Thursday, November 15, 2007

Silent march organised by concerned citizens

Thousands pay Buddha back in an unfamiliar coin

The monopoly of political parties over the masses was broken on Wednesday as thousands poured into the heart of Calcutta to condemn the manner in which CPM cadres recaptured Nandigram.

Turnout: 60,000 to 100,000 (variance because of official and unofficial counts)

What’s new? Record turnout, considering no party bussed in or hired hands to step up footfall

Telling moment: The tail end moved two hours after the rally started from College Square

Big surprise: The presence of Mrinal Sen

Clarion call of conscience heard in silent march through city heart

A sea of humanity swept in silence through the heart of the city on Wednesday as Calcutta rose in peaceful revolt against the lawlessness in Nandigram.

Not a party flag was seen and not a political slogan was uttered, but the message was loud and clear as over 60,000 people joined the march from College Square to Esplanade.

There were teachers and students, artists and actors, singers and poets, office-goers and businessmen, even monks and nuns as the clarion call given by the city’s intelligentsia drew Calcuttans by the thousands.

“Nandigram symbolises state-sponsored terrorism, where governance doesn’t exist at all,” said Monalisa Mukherjee, an assistant manager of a private bank.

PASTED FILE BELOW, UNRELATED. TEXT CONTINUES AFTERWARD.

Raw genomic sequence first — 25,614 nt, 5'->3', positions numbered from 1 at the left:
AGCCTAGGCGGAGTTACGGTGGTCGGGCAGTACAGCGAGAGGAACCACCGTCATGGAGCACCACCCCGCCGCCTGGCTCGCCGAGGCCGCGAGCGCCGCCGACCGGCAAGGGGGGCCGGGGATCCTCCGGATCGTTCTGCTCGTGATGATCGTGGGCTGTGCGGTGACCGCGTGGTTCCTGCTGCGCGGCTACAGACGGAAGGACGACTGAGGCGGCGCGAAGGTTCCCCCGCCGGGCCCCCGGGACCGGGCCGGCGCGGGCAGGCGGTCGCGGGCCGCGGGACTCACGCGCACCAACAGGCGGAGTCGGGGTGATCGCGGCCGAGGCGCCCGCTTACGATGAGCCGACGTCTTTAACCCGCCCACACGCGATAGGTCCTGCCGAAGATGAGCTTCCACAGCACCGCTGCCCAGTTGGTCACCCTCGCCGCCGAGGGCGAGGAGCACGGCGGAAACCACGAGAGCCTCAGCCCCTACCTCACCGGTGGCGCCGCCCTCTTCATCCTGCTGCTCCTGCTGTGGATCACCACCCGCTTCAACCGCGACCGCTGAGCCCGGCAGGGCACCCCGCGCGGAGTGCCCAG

“I was filled with terror hearing chief minister Buddhadeb Bhattacharjee speak in terms of ‘our people’ and ‘their people’ on Tuesday,” added Disha Advani, marching by Monalisa’s side.

The silent protest march set off from College Square around 1.15pm and even at 5pm the tail of the apolitical mahamichhil had not reached Destination Esplanade.

“We knew many people would join the protest, but had no clue that the turnout would be so phenomenal,” said Anindo Sen, who put the crowd count at close to a lakh.

Hundreds of onlookers joined the march as it proceeded through College Street, Nirmal Chander Street and SN Banerjee Road before terminating at Esplanade. For once, commuters left stranded by the march shouted words of encouragement to those causing the standstill. “Apnara egiye cholun. Amra apnader shaathe achhi (Keep marching, we are with you),” shouted an elderly man from a tram on College Street.

“We are not following any individual, ideology or political party. We are just listening to our conscience,” said Lilian Mukherjee, a second-year student of Presidency College.

Among the marchers were a few victims of the Nandigram atrocities. Jhuma Sahu, a Class IX student of Sonachura High School, fled the “war zone” on the night of November 8. “We would have been killed if we had stayed back,” stated Jhuma.

Jharna Giri, Jhuma’s classmate, left Sonachura with her family on November 9. “Who can live in constant fear of being killed? My father has been arrested; he is innocent,” cried Jharna.

At the Esplanade congregation, Rupam sang Apon kaje ochol hole cholbe na; Usha Utthup belted out Bob Dylan’s Blowing in the wind and Nandigram Nandigram don’t worry Nandigram.

An ailing Mahasweta Devi, who walked the entire stretch, had the last word: “Amader ektai naam, Nandigram.”

When chief minister Buddhadeb Bhattacharjee was asked to react to the people’s rally and the presence of Mrinal Sen and the like, he said: “I know all about the rally. I have been watching the developments and am taking note of everything. I will not name anyone but I have had a good relationship with many of the people (at the rally) and I will continue to do so. Both life and the world are ever-changing.”